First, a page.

Fake News: A Dedomenocratic Perspective

While the Dedomenocratic Party did not offer candidates in the 2016 election, the election advanced its agenda.   One of the ways that the election contributed to dedomenocracy eventually became characterized as fake news.   Claims that news was fake started early in the cycle, initially as a play on the name Fox News to being Faux News.   By the time the election was over, the accusation of promoting fake news extended across all news sources, particular those that criticized the Democratic Party candidates or those that promoted the Republican Party candidates.   In response, there were counter claims of fake news harming or benefiting the other side.   While these charges and counter-charges appear hopelessly confused in terms of benefiting one side of the other, the entire discussion benefits the Dedomenocratic Party by drawing attention to data instead of people.

One of the ways I would describe a dedomenocracy is that it is a form of government by data instead of people.   In the extreme, this government is more concerned about data than about people.  In essence, this form of government protects what might be called the rights of data, and does so by using data.   Human individuals have rights, but those rights are redefined in terms of how humans collect and defend data.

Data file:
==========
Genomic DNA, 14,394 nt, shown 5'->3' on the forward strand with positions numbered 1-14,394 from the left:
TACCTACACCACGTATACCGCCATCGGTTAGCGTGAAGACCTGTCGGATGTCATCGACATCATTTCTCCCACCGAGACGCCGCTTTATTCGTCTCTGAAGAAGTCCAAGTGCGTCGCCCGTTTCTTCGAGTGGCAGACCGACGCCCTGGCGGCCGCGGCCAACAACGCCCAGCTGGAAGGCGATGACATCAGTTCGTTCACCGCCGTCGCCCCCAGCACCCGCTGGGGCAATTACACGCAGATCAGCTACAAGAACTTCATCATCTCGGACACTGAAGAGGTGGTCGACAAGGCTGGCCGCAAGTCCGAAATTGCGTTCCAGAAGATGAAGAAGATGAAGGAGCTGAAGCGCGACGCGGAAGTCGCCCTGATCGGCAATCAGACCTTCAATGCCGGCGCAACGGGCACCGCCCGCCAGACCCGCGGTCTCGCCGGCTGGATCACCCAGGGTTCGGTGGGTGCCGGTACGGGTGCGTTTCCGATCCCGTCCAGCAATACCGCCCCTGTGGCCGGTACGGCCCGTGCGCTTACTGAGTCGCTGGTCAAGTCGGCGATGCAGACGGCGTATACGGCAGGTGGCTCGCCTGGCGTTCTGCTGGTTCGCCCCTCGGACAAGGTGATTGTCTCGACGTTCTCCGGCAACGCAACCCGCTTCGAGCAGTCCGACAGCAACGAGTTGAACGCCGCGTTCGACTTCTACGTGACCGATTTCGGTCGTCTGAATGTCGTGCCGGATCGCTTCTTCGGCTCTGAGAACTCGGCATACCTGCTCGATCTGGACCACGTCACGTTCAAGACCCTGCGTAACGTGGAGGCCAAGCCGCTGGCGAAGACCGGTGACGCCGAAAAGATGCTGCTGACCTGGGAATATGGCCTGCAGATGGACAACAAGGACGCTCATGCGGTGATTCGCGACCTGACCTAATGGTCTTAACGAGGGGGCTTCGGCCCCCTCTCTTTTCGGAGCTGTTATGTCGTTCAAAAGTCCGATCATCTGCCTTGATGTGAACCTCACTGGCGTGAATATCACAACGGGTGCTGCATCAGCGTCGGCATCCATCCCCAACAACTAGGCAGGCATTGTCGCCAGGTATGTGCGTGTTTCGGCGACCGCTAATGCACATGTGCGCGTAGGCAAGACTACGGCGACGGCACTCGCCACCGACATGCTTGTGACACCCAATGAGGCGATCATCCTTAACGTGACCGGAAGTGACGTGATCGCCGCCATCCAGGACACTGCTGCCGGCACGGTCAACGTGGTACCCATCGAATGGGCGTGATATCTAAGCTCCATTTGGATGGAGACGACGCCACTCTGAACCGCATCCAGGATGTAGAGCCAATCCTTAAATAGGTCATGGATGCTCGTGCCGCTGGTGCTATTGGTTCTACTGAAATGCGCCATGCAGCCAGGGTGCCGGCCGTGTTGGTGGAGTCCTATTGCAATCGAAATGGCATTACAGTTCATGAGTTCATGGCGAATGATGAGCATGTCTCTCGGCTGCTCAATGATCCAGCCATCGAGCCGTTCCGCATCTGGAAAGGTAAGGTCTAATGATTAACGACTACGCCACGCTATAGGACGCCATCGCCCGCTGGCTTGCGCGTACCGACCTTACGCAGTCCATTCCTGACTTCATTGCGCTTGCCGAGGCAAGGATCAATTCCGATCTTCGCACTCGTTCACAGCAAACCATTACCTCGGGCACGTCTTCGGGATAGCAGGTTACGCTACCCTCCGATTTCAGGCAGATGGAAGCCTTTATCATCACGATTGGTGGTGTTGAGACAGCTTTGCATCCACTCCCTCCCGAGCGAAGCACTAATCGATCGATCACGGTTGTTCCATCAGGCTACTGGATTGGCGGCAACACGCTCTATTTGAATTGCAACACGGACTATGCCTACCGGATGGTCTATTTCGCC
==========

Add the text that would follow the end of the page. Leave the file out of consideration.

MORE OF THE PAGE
While I welcome the discussion about fake news, I disagree that we should label news as fake or not fake.   From a data perspective, there other ways to distinguish data qualities.  Also, there is value to false data (news).  The existence of fake news is itself a type of good data and to take full advantage of that data, we need to preserve and make available for study the fake data whenever it appears.

From a dedomenocratic perspective, it is useful to discredit data with other data. It is not useful to suppress or erase fake data.  Instead it is far more valuable to match data that cover the same phenomena to allow the contrast to be compared with supporting data.  Even when one datum is shown to be far inferior it is still valuable to keep in the data store since it will be relevant by influencing future observations.

Dedomenocratic processes focus on data, not on news.   Data is an observation.  Data may include gossip, rumors, opinions, are imaginations, but they are identified as distinct from actual observations associated with the means of obtaining the observation.

I like the discussion of fake news because from my perspective all of news is in some sense fake.   In my earlier discussions, I complained about a particular category of data I called dark data.  In those discussions, I was particularly describing the problem of preconceived models or theories producing data that is distinct from direct observations.  However, models and theories are special cases of a broader concept of human narratives.   Scientific theories or models are human narratives written in mathematical or statistical languages.  The narratives instruct us what to expect from future observations.